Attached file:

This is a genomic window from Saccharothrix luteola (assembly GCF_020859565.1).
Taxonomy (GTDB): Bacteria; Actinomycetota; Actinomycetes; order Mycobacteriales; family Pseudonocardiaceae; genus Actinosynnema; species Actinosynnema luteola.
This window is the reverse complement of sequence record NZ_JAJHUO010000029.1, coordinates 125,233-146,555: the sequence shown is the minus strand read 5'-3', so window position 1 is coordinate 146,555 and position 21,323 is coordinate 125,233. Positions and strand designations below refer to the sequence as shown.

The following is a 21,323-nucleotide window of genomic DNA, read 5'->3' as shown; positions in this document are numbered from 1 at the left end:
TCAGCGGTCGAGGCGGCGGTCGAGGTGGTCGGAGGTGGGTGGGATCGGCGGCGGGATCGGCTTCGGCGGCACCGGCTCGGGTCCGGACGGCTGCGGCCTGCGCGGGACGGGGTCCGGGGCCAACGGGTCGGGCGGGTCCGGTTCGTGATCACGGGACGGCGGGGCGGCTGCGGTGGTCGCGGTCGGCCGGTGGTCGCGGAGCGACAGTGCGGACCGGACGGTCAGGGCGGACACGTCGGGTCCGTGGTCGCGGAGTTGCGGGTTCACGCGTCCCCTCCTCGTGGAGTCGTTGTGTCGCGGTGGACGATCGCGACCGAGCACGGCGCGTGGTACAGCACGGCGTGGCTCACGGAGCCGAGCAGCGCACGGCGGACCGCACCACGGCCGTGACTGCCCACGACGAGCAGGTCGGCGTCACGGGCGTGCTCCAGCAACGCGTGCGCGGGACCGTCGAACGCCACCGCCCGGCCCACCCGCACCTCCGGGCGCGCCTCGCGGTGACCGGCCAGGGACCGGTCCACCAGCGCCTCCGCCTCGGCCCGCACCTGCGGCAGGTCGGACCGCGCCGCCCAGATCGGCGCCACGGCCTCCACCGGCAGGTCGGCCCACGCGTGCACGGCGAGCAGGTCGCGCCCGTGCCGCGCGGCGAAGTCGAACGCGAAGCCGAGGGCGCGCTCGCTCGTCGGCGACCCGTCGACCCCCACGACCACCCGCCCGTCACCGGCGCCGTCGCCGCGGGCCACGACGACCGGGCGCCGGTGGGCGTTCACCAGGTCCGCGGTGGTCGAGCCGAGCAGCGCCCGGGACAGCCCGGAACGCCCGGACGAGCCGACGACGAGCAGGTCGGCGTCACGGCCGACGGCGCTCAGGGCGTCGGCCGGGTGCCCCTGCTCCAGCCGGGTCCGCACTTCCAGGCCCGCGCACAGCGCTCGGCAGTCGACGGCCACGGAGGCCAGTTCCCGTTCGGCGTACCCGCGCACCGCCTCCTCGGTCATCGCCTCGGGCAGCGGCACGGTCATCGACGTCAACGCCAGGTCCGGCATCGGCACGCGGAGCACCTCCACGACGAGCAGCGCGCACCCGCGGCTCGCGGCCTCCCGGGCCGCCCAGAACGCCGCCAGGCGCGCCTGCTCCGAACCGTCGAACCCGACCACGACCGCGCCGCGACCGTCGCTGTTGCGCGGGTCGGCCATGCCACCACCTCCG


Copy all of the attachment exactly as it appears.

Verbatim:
This is a genomic window from Saccharothrix luteola (assembly GCF_020859565.1).
Taxonomy (GTDB): Bacteria; Actinomycetota; Actinomycetes; order Mycobacteriales; family Pseudonocardiaceae; genus Actinosynnema; species Actinosynnema luteola.
This window is the reverse complement of sequence record NZ_JAJHUO010000029.1, coordinates 125,233-146,555: the sequence shown is the minus strand read 5'-3', so window position 1 is coordinate 146,555 and position 21,323 is coordinate 125,233. Positions and strand designations below refer to the sequence as shown.

The following is a 21,323-nucleotide window of genomic DNA, read 5'->3' as shown; positions in this document are numbered from 1 at the left end:
TCAGCGGTCGAGGCGGCGGTCGAGGTGGTCGGAGGTGGGTGGGATCGGCGGCGGGATCGGCTTCGGCGGCACCGGCTCGGGTCCGGACGGCTGCGGCCTGCGCGGGACGGGGTCCGGGGCCAACGGGTCGGGCGGGTCCGGTTCGTGATCACGGGACGGCGGGGCGGCTGCGGTGGTCGCGGTCGGCCGGTGGTCGCGGAGCGACAGTGCGGACCGGACGGTCAGGGCGGACACGTCGGGTCCGTGGTCGCGGAGTTGCGGGTTCACGCGTCCCCTCCTCGTGGAGTCGTTGTGTCGCGGTGGACGATCGCGACCGAGCACGGCGCGTGGTACAGCACGGCGTGGCTCACGGAGCCGAGCAGCGCACGGCGGACCGCACCACGGCCGTGACTGCCCACGACGAGCAGGTCGGCGTCACGGGCGTGCTCCAGCAACGCGTGCGCGGGACCGTCGAACGCCACCGCCCGGCCCACCCGCACCTCCGGGCGCGCCTCGCGGTGACCGGCCAGGGACCGGTCCACCAGCGCCTCCGCCTCGGCCCGCACCTGCGGCAGGTCGGACCGCGCCGCCCAGATCGGCGCCACGGCCTCCACCGGCAGGTCGGCCCACGCGTGCACGGCGAGCAGGTCGCGCCCGTGCCGCGCGGCGAAGTCGAACGCGAAGCCGAGGGCGCGCTCGCTCGTCGGCGACCCGTCGACCCCCACGACCACCCGCCCGTCACCGGCGCCGTCGCCGCGGGCCACGACGACCGGGCGCCGGTGGGCGTTCACCAGGTCCGCGGTGGTCGAGCCGAGCAGCGCCCGGGACAGCCCGGAACGCCCGGACGAGCCGACGACGAGCAGGTCGGCGTCACGGCCGACGGCGCTCAGGGCGTCGGCCGGGTGCCCCTGCTCCAGCCGGGTCCGCACTTCCAGGCCCGCGCACAGCGCTCGGCAGTCGACGGCCACGGAGGCCAGTTCCCGTTCGGCGTACCCGCGCACCGCCTCCTCGGTCATCGCCTCGGGCAGCGGCACGGTCATCGACGTCAACGCCAGGTCCGGCATCGGCACGCGGAGCACCTCCACGACGAGCAGCGCGCACCCGCGGCTCGCGGCCTCCCGGGCCGCCCAGAACGCCGCCAGGCGCGCCTGCTCCGAACCGTCGAACCCGACCACGACCGCGCCGCGACCGTCGCTGTTGCGCGGGTCGGCCATGCCACCACCTCCG